Gunga Sam

A Kenku player character. Remember them from the old Fiend Folio?

Description:

Gunga Sam saw the world in a way distinct from that of Humanity at large, but this should not be terribly surprising, for it would have taken the most nearsighted of viewers to mistake his short, slight, and feathered body for anything but a Kenku. Great green-gold eyes were placed on either side of the bony crest running from hooked beak to neck-nape; above and behind his shoulders sprouted vestigial wings slightly less useful than those of a common rooster.

Talons small and sharp grew from his fingertips and great splayed toes. As for feathers, they covered him completely; still he felt compelled to wear shirt and breeches after the human fashion, if only for the convenience of the pockets they afforded. In early spring he would abandon his shirt for a matter of several weeks; this he did to allow the proper display of the fiery red feathers sprouting along his slightly protuberant breastbone at this time. Up and down the most travelled thoroughfares he would strut and preen in a futile search for a Kenku female until the local shopkeepers, incensed and disgusted by his insufferable display, would pelt him with clods of earth and foul substances gleaned from nearby alleys. This they were obliged to do every year.

Alas, this was only when fortune was with him. In a recent altercation with three Vulgars over the golden offering bowl at a forest temple, he had attracted the unfavorable attention of the law and had been forced to flee, his nemesis — The Great Kaboo, an officious and meddling wizard/lawman — in hot pursuit.

That was weeks ago now, and while he had succeeded in stealing a katana and eluding the small band sent after him into the wilds, he was now quite lost. He hopped along, piping and hissing through the tip of his beak in vexation, while scouring the ground with famished eyes.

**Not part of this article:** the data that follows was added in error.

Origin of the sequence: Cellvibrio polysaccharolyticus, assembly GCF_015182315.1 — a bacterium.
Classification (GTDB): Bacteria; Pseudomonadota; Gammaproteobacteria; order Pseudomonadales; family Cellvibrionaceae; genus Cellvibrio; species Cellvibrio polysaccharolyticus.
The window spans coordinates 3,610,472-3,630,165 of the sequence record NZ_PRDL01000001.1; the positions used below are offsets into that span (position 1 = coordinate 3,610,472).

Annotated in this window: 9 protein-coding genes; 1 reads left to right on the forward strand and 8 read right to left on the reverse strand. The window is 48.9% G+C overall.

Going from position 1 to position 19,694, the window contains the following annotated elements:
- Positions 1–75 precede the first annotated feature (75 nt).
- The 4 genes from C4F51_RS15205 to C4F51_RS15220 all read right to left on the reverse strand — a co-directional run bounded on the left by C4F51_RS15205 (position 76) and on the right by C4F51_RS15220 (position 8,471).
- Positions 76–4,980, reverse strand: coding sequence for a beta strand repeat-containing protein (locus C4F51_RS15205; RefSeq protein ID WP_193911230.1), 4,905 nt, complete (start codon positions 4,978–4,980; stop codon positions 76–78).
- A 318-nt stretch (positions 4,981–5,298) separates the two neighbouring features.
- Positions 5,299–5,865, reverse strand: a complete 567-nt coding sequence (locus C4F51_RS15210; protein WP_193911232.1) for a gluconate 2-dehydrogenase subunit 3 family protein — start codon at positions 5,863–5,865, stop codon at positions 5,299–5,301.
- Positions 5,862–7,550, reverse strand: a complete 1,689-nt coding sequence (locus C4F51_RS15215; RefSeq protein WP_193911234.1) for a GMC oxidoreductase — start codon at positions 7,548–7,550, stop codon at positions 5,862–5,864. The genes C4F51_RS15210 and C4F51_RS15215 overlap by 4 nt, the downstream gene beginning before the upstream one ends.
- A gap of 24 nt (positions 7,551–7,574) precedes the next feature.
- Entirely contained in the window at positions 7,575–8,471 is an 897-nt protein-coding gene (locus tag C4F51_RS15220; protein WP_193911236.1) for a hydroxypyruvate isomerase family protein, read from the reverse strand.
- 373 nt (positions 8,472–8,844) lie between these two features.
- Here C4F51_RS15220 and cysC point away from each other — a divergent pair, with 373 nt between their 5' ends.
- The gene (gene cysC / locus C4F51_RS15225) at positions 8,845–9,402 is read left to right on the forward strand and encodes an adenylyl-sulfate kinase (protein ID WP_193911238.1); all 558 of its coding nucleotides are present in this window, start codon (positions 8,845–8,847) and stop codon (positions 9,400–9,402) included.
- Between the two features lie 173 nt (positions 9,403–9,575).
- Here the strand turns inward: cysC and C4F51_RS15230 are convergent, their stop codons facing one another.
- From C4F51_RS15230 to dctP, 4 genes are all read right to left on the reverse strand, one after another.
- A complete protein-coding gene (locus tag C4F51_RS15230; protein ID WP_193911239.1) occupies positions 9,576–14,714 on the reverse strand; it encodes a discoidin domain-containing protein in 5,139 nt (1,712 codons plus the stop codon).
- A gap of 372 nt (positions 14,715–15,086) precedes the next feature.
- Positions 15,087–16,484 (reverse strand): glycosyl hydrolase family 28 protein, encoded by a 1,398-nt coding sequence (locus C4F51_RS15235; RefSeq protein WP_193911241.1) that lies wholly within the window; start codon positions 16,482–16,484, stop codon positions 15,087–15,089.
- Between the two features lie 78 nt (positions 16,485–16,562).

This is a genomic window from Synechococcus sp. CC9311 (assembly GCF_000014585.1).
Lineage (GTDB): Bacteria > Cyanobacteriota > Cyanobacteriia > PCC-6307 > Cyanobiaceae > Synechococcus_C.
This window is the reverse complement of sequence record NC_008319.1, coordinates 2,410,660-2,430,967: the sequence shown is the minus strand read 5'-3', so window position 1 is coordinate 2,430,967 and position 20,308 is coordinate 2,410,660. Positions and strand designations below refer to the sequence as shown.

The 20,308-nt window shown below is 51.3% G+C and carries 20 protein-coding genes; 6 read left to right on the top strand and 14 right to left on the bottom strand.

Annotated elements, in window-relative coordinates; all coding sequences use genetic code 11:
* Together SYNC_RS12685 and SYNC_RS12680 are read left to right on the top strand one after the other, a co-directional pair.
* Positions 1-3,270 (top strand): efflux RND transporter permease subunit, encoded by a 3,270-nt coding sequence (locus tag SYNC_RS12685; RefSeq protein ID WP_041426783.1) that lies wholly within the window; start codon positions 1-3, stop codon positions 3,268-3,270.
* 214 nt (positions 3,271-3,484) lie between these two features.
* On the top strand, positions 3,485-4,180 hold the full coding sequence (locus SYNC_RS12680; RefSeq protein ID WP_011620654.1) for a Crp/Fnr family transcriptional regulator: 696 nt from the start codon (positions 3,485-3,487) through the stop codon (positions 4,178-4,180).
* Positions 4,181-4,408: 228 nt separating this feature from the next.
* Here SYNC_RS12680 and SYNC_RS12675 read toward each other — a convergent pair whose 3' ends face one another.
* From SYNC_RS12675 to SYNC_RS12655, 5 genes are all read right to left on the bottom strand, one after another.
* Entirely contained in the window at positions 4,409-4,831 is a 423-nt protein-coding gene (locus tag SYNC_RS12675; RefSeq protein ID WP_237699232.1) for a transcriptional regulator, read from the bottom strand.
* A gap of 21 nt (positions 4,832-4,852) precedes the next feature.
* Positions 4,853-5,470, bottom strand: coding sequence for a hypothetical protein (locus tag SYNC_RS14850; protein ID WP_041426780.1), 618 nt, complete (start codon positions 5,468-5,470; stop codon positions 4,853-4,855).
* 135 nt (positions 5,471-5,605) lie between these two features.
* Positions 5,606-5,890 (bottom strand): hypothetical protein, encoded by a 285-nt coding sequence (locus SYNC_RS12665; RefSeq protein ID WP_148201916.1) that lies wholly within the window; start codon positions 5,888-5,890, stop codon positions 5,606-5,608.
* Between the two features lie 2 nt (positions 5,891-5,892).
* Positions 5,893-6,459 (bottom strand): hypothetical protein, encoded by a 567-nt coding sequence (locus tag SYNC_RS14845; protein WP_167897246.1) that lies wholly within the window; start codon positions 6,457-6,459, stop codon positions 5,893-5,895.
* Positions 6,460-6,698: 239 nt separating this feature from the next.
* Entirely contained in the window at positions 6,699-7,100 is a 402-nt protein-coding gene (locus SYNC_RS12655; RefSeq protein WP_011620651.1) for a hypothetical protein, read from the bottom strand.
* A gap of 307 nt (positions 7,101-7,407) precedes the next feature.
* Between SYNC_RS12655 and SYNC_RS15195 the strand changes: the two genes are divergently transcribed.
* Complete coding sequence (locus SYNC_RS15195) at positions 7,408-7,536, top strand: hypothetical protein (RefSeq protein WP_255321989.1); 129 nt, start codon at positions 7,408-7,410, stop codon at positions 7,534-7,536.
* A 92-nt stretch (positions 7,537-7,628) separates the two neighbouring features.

Little commended itself. Three small lizards swallowed live made a quick but unsatisfying snack; an abandoned cistern temporarily slaked his thirst and filled his water bottle.

Discouraged but stubborn, Gunga designed several deadfall traps from large stones and Byzantine arrangements of sticks, baiting them with pieces of a fourth lizard. This accomplished in the vicinity of the cistern, he continued scouting until an hour or two later, when he came upon a well-worn dirt road.

With the discovery he experienced a thrill of hope. Rather than head back to the cistern, Gunga instead flung himself down in the shade of a ditch near the road to wait.

Hours crept by, and the exhausted birdman slept. When he started awake, it was near sunset, and he instantly regretted his choice – but then felt the faint, rhythmic vibration of something moving along the road. Peering over the lip of the ditch, Gunga saw that indeed, the road was no longer deserted. Rolling towards him from the east was a cart – a very large, wooden box on wheels, dim lanterns swinging silently from iron braces near its roof.

A lone figure hunched in the driver’s seat; pulling the wagon were several thick-bodied beasts with long, stocky legs, bulging shoulders, and crowns of jagged growths atop their heads like the gnawed merlons of a castle laid waste by siege. As it rolled past, he sensed the strong savor of magic wafting down from the conveyance, and the lantern light showed the sides of the cart to be garishly painted with wild designs framing the announcement:

Dulce Lo-Lo’s Mercantile Museum!
Anomalies!
Oddities of Vast Antiquity!
Items rare and strange!
All are bought, sold, and displayed here for your bemusement and wonder!

“A merry evening, fellow wayfarer, “ said a pale voice which drifted down from the shadowed driver’s seat. “If you were seeking out my remarkable collection you have succeeded, but if not, you are no less a very lucky individual.”

“Lucky indeed”, thought Gunga, momentarily forgetting his dire situation. “The man has cash, seems to be alone, and carries a stock of ‘wonders’ that, at the very least, smell decidedly of magic!” Aloud he said, “Fascinating! You must show me this amazing collection of oddities!”